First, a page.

In some cases (13), these development planning tools were the same as those provided to professionals in all areas of the company: "It is part of our annual goal setting process, but it is crude and unevenly used." "We have been careful not to reinvent processes that we have in place elsewhere."

An additional eight companies adapted the company-wide process to fit the specific needs of HR professionals: "The process is similar to, but not exactly the same as our company-wide process." "It has elements of processes used in other functions." "We are redefining our protocols to apply in HR."

Ten companies designed their own process for human resources. One reported adapting a process used by another company. "We developed an assessment tool for rating skill levels in HR functional areas and assessing behaviors." "We are doing this in each functional area of the company.

The rest of this article is only available to active members of Questia

Sign up now for a free, 1-day trial and receive full access to:

  • Questia's entire collection
  • Automatic bibliography creation
  • More helpful research tools like notes, citations, and highlights
  • Ad-free environment

Already a member? Log in now.

Notes for this article

Add a new note
If you are trying to select text to create highlights or citations, remember that you must now click or tap on the first word, and then click or tap on the last word.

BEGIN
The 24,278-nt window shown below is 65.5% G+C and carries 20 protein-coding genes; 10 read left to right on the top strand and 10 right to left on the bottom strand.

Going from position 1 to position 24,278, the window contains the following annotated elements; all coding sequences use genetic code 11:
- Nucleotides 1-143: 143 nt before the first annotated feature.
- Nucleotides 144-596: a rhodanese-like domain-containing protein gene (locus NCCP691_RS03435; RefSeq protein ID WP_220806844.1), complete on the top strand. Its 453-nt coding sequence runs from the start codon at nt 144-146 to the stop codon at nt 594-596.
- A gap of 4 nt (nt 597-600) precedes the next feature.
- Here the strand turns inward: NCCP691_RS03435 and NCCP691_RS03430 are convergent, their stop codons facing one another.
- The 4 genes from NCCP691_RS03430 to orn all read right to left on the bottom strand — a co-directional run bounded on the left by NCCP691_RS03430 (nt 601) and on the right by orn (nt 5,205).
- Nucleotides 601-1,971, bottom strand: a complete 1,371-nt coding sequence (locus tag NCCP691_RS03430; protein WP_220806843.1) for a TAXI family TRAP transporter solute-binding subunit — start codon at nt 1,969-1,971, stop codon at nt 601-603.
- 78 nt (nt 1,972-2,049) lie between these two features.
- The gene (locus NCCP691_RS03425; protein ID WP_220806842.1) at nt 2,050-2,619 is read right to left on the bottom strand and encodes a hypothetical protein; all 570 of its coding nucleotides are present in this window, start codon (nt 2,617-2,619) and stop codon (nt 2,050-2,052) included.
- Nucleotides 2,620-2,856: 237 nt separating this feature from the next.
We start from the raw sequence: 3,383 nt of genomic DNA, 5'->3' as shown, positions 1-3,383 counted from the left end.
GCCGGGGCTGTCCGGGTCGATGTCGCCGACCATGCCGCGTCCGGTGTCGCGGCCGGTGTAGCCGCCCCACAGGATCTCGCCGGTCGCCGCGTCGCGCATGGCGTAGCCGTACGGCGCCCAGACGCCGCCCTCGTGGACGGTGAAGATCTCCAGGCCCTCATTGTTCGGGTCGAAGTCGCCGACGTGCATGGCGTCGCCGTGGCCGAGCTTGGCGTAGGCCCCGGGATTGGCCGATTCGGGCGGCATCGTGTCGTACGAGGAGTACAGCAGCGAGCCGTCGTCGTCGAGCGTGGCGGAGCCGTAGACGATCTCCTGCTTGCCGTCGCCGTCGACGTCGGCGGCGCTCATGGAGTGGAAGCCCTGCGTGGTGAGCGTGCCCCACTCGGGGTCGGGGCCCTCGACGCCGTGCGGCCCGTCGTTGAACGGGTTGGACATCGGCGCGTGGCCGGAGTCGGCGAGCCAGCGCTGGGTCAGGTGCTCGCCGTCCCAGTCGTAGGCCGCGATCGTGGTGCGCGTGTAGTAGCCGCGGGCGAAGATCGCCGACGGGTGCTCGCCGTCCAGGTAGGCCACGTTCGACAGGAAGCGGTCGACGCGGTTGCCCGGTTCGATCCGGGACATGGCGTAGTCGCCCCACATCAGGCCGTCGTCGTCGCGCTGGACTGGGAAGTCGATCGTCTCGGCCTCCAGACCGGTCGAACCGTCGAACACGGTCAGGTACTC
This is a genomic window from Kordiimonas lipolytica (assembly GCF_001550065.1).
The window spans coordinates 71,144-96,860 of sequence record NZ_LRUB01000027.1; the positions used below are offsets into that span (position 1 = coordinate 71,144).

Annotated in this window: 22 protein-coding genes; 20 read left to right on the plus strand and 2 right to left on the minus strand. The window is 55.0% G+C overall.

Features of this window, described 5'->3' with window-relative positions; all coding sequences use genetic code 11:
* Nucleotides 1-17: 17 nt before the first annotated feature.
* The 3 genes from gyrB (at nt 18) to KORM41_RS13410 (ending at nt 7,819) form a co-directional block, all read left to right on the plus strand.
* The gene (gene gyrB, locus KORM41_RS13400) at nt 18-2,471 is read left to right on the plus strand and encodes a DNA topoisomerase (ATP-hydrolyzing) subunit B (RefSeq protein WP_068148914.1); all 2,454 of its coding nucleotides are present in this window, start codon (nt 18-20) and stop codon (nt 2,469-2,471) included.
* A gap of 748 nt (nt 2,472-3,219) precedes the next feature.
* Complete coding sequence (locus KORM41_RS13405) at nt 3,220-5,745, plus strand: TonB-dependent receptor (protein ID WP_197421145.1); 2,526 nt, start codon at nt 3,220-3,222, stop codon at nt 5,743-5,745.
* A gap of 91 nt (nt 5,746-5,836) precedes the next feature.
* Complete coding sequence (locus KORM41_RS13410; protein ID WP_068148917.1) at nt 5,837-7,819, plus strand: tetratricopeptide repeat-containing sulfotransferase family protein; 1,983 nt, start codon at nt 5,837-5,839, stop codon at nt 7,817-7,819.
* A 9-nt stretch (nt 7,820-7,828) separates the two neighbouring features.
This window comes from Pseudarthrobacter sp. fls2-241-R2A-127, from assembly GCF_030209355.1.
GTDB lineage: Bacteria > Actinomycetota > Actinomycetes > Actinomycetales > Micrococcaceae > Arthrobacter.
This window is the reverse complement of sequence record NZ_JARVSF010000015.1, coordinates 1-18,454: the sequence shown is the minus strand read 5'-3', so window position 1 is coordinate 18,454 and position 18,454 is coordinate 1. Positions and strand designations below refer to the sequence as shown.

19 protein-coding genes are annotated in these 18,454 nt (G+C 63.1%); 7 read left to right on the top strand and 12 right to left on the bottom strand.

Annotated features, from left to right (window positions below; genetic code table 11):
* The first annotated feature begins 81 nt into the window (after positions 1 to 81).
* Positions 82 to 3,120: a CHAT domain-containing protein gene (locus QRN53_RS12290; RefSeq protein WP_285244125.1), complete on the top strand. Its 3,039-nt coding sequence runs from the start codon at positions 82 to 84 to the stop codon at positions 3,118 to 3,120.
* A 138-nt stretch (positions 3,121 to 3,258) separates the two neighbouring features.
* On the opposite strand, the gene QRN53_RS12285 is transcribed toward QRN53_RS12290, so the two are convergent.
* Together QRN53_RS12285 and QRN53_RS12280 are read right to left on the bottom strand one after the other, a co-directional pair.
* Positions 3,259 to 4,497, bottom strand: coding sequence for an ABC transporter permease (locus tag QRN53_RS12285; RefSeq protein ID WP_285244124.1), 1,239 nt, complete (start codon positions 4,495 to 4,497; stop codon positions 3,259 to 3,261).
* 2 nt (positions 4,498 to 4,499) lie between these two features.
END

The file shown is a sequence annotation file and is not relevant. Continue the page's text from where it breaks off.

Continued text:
Loading One moment ...
Project items
Notes
Cite this article

Cited article

Style
Citations are available only to our active members.
Sign up now to cite pages or passages in MLA, APA and Chicago citation styles.

Cited article

Developing Human Resource Leaders
Settings

Settings

Typeface
Text size Smaller Larger
Search within

Search within this article

Look up

Look up a word

  • Dictionary
  • Thesaurus
Please submit a word or phrase above.
Print this page

Print this page

Why can't I print more than one page at a time?

While we understand printed pages are helpful to our users, this limitation is necessary to help protect our publishers' copyrighted material and prevent its unlawful distribution. We are sorry for any inconvenience.
Full screen

matching results for page

Cited passage

Style
Citations are available only to our active members.
Sign up now to cite pages or passages in MLA, APA and Chicago citation styles.

Cited passage

Welcome to the new Questia Reader

The Questia Reader has been updated to provide you with an even better online reading experience.  It is now 100% Responsive, which means you can read our books and articles on any sized device you wish.  All of your favorite tools like notes, highlights, and citations are still here, but the way you select text has been updated to be easier to use, especially on touchscreen devices.  Here's how:

1. Click or tap the first word you want to select.
2. Click or tap the last word you want to select.

OK, got it!

Thanks for trying Questia!

Please continue trying out our research tools, but please note, full functionality is available only to our active members.

Your work will be lost once you leave this Web page.

For full access in an ad-free environment, sign up now for a FREE, 1-day trial.

Already a member? Log in now.

Are you sure you want to delete this highlight?